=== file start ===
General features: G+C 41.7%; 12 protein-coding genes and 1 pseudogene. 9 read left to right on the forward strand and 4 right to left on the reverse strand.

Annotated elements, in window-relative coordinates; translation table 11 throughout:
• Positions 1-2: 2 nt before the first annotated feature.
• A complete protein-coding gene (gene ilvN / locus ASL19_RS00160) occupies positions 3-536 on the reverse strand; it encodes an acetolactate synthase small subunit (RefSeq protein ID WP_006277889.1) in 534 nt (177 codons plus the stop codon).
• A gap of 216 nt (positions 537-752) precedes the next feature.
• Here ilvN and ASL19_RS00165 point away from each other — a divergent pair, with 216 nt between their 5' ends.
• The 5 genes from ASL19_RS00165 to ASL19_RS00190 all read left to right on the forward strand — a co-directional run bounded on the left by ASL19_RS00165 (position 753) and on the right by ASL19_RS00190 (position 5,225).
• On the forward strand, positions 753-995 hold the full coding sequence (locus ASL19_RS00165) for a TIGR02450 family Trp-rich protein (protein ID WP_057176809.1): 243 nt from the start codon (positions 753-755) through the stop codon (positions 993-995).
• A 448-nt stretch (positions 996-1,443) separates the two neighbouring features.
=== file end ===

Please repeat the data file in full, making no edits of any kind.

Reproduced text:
General features: G+C 41.7%; 12 protein-coding genes and 1 pseudogene. 9 read left to right on the forward strand and 4 right to left on the reverse strand.

Annotated elements, in window-relative coordinates; translation table 11 throughout:
• Positions 1-2: 2 nt before the first annotated feature.
• A complete protein-coding gene (gene ilvN / locus ASL19_RS00160) occupies positions 3-536 on the reverse strand; it encodes an acetolactate synthase small subunit (RefSeq protein ID WP_006277889.1) in 534 nt (177 codons plus the stop codon).
• A gap of 216 nt (positions 537-752) precedes the next feature.
• Here ilvN and ASL19_RS00165 point away from each other — a divergent pair, with 216 nt between their 5' ends.
• The 5 genes from ASL19_RS00165 to ASL19_RS00190 all read left to right on the forward strand — a co-directional run bounded on the left by ASL19_RS00165 (position 753) and on the right by ASL19_RS00190 (position 5,225).
• On the forward strand, positions 753-995 hold the full coding sequence (locus ASL19_RS00165) for a TIGR02450 family Trp-rich protein (protein ID WP_057176809.1): 243 nt from the start codon (positions 753-755) through the stop codon (positions 993-995).
• A 448-nt stretch (positions 996-1,443) separates the two neighbouring features.